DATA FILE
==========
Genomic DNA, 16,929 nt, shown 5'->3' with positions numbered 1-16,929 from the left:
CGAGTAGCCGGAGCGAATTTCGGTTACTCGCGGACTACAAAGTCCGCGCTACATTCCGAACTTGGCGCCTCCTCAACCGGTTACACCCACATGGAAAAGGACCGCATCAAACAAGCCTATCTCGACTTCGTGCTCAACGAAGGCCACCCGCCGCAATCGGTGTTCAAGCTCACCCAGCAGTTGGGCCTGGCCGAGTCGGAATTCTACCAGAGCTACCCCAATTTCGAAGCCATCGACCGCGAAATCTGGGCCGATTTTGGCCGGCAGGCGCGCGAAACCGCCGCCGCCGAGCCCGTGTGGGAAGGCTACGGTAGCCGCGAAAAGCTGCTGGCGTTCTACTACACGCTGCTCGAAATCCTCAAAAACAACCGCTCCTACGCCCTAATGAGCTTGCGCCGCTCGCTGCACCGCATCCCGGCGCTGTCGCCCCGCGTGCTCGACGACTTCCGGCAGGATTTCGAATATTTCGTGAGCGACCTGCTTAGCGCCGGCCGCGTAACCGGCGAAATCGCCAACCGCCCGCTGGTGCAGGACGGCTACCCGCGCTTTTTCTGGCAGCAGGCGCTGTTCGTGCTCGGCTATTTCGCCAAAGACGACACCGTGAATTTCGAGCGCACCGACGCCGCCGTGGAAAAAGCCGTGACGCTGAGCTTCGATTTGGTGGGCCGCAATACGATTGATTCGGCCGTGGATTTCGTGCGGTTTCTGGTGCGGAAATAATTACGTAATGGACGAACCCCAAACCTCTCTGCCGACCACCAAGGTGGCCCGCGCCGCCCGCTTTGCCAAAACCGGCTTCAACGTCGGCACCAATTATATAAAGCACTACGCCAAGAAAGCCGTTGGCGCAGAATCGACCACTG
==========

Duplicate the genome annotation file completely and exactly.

Genomic DNA, 16,929 nt, shown 5'->3' with positions numbered 1-16,929 from the left:
CGAGTAGCCGGAGCGAATTTCGGTTACTCGCGGACTACAAAGTCCGCGCTACATTCCGAACTTGGCGCCTCCTCAACCGGTTACACCCACATGGAAAAGGACCGCATCAAACAAGCCTATCTCGACTTCGTGCTCAACGAAGGCCACCCGCCGCAATCGGTGTTCAAGCTCACCCAGCAGTTGGGCCTGGCCGAGTCGGAATTCTACCAGAGCTACCCCAATTTCGAAGCCATCGACCGCGAAATCTGGGCCGATTTTGGCCGGCAGGCGCGCGAAACCGCCGCCGCCGAGCCCGTGTGGGAAGGCTACGGTAGCCGCGAAAAGCTGCTGGCGTTCTACTACACGCTGCTCGAAATCCTCAAAAACAACCGCTCCTACGCCCTAATGAGCTTGCGCCGCTCGCTGCACCGCATCCCGGCGCTGTCGCCCCGCGTGCTCGACGACTTCCGGCAGGATTTCGAATATTTCGTGAGCGACCTGCTTAGCGCCGGCCGCGTAACCGGCGAAATCGCCAACCGCCCGCTGGTGCAGGACGGCTACCCGCGCTTTTTCTGGCAGCAGGCGCTGTTCGTGCTCGGCTATTTCGCCAAAGACGACACCGTGAATTTCGAGCGCACCGACGCCGCCGTGGAAAAAGCCGTGACGCTGAGCTTCGATTTGGTGGGCCGCAATACGATTGATTCGGCCGTGGATTTCGTGCGGTTTCTGGTGCGGAAATAATTACGTAATGGACGAACCCCAAACCTCTCTGCCGACCACCAAGGTGGCCCGCGCCGCCCGCTTTGCCAAAACCGGCTTCAACGTCGGCACCAATTATATAAAGCACTACGCCAAGAAAGCCGTTGGCGCAGAATCGACCACTG